“I saw a kiosk that used an EZ Access device about waist level on a vertical panel,” he said. “This struck me as odd because the EZ Access device is typically used for vision-impaired individuals, yet on this kiosk it had been placed so low and not even facing upwards that it was nearly impossible for someone standing to use it. A vision-impaired person standing up might not even find the EZ Access device, let alone be able to hunch over and use it.”
On Olea’s Automated Passport Kiosk, an EZ Access device from Storm Interface was placed within ADA-compliant height and just to the right of the monitor. “This allows for easy use while standing, and is still low enough that, if someone in a wheelchair needed to use the kiosk, they could do so as well,” Olea said.
“On our first few projects where we considered ADA compliance, we would often design our entire interface, and then retro-fit it to be ADA-compliant,” said Nicholas Yee, product manager of Toronto, Canada-based wayfinding technology firm Jibestream. “This led to a lot of unnecessary work, as we often had to redesign core functions from the ground up in order to meet the compliance levels.”
“Once our team became comfortable with the ADA standards, we made an effort to design all of our interfaces to be ADA-compliant from the very start,” Yee said. “We learned that compliant design is good design, as things such as interface height, color contrast and interface size all make the interface easier for everyone using the kiosk.”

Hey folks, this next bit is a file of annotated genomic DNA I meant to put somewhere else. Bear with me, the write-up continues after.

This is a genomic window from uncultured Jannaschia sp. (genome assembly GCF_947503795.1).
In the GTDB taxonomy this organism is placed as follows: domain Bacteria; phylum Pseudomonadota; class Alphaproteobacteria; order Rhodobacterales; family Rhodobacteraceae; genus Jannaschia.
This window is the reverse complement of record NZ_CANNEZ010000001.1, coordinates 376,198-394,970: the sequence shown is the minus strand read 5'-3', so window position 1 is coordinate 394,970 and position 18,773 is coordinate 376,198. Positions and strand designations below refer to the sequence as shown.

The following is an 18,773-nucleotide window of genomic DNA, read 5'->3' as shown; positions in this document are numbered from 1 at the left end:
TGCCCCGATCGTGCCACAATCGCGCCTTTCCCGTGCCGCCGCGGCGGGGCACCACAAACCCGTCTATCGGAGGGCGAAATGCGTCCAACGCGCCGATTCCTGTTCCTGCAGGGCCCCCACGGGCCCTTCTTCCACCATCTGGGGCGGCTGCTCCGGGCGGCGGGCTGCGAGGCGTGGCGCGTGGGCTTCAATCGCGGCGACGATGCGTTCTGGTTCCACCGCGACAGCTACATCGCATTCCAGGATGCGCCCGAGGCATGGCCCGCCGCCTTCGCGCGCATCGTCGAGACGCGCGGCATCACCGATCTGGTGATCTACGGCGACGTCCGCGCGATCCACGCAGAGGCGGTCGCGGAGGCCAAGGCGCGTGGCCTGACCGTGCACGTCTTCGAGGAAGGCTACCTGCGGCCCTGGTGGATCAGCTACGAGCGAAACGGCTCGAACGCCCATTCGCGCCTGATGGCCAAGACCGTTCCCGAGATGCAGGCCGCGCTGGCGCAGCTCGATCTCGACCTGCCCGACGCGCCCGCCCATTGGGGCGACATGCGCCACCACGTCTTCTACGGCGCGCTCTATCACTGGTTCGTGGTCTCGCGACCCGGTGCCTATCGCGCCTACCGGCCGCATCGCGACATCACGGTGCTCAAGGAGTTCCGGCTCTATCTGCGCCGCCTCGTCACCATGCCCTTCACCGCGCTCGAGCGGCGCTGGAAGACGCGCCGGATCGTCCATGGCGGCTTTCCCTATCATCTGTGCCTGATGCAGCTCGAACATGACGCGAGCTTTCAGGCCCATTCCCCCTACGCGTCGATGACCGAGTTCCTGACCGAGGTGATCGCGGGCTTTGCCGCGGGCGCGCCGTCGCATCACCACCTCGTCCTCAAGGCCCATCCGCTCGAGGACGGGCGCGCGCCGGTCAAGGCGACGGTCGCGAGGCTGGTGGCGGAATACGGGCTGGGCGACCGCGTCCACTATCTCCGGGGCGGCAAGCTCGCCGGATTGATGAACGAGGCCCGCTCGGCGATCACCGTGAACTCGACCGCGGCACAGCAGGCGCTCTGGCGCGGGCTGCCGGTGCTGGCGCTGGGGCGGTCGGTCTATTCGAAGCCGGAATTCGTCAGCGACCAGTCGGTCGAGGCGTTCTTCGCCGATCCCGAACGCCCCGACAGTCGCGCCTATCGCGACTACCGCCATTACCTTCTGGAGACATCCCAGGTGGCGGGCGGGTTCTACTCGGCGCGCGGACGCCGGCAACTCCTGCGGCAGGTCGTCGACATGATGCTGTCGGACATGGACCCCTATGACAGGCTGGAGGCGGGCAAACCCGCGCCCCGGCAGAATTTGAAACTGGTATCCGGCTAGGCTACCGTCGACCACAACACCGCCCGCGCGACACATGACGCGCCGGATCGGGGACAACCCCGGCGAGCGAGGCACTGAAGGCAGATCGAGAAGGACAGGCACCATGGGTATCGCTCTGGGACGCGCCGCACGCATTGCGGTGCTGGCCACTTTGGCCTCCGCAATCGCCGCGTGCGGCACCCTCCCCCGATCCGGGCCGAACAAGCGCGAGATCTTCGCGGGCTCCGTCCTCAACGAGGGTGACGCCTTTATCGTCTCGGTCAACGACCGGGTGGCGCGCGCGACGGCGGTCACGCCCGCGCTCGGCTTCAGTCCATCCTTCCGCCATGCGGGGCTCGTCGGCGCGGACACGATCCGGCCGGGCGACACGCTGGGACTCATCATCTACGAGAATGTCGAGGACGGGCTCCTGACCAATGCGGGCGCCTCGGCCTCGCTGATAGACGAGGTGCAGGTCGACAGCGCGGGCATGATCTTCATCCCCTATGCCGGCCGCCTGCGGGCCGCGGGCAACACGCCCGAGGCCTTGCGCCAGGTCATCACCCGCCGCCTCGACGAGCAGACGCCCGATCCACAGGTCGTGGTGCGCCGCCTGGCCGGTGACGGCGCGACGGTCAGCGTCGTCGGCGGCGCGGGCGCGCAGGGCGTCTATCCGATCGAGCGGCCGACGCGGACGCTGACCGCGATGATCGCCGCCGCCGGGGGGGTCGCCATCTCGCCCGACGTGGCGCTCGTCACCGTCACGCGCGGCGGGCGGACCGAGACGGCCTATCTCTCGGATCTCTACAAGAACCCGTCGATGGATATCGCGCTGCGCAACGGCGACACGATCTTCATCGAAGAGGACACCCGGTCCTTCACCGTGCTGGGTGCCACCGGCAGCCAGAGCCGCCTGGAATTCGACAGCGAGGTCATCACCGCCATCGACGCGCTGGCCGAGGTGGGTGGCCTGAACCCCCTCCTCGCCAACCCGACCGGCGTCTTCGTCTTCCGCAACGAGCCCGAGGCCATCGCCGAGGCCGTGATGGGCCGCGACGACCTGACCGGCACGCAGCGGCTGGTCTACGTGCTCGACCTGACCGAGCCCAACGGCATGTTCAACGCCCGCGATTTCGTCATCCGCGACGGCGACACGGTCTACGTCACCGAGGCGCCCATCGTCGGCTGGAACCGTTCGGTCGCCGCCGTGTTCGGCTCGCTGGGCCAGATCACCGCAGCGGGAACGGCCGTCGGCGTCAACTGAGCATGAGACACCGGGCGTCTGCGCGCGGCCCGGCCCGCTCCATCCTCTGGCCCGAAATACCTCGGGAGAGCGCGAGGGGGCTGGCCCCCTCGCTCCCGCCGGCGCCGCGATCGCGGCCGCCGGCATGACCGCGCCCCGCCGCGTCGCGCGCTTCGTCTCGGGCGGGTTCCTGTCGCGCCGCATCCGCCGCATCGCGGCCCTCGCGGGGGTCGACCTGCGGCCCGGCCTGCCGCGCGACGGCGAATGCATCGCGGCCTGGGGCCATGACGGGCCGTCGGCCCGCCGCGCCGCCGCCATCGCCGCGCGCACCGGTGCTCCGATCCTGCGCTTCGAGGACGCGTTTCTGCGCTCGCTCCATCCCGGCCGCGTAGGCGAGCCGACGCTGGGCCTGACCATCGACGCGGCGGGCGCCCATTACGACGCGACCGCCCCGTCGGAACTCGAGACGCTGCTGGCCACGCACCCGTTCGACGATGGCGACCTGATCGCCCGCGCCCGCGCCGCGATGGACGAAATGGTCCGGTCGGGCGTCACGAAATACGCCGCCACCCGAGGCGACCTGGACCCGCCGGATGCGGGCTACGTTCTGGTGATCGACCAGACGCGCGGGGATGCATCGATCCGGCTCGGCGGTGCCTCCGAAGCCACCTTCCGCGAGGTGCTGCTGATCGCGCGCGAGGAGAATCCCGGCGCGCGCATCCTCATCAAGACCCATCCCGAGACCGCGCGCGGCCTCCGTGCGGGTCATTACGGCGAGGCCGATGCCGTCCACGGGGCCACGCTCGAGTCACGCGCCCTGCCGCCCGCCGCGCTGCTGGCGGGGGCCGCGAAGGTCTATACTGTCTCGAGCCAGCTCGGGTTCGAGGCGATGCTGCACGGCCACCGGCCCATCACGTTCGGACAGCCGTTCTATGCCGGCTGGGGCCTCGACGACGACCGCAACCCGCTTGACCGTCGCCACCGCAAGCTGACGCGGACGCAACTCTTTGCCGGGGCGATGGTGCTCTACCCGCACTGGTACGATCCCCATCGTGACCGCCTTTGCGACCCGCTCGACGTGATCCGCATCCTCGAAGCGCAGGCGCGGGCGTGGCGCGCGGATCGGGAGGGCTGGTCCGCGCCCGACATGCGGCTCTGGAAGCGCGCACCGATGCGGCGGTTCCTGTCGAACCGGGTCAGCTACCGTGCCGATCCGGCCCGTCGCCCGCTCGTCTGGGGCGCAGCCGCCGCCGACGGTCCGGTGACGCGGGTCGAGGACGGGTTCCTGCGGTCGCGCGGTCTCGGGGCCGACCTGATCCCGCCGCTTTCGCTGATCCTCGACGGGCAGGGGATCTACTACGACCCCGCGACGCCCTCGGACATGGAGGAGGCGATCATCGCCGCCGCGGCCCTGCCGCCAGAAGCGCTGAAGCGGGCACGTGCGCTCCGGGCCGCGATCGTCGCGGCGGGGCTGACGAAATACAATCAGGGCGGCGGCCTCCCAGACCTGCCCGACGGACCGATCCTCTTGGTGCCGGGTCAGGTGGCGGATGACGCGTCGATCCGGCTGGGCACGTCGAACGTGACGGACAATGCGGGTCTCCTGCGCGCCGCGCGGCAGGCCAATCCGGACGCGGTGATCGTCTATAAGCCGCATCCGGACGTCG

Yee gave the following advice:
- Consider the height of interactive elements. “The first thing we consider when we design our interfaces is the height at which the interactive elements reside in the physical space. ADA requires that interface elements be placed between 15 inches and 48 inches from the ground. It’s important to know the physical height of the kiosk, so that the interface can be adjusted accordingly.”
- Use high contrast colors. “ADA has multiple recommendations for various elements to ensure color contrast. It suggests either light on dark, or dark on light elements. Jibestream follows this requirement by keeping a contrast level of 70 percent between the background and foreground for all interface elements in our user interfaces.”
- Size of text and interface elements. “Nobody wants to have to squint or lean in to read what’s on a kiosk, especially since not everyone using the kiosk will have 20/20 vision. If the user can’t easily select something in the interface, and instead has to ‘pixel hunt’ in order to press a button, this will often lead to them becoming very frustrated and walking away before completing their interaction with the kiosk.”
- ADA requires the use of large text (3/16 inches). “When designing interface elements, we ensure that items are of sufficient size (55/64 inches x 55/64 inches at minimum) with adequate spacing (1/4 inches-1/2 inches) between each element.”
- Limit physical barriers. “ADA has several complex restrictions concerning the barriers that surround the physical space around the kiosk. To keep things simple and accessible for everybody, it’s best to limit the number of physical barriers that prevent users from reaching and viewing the kiosk screen.”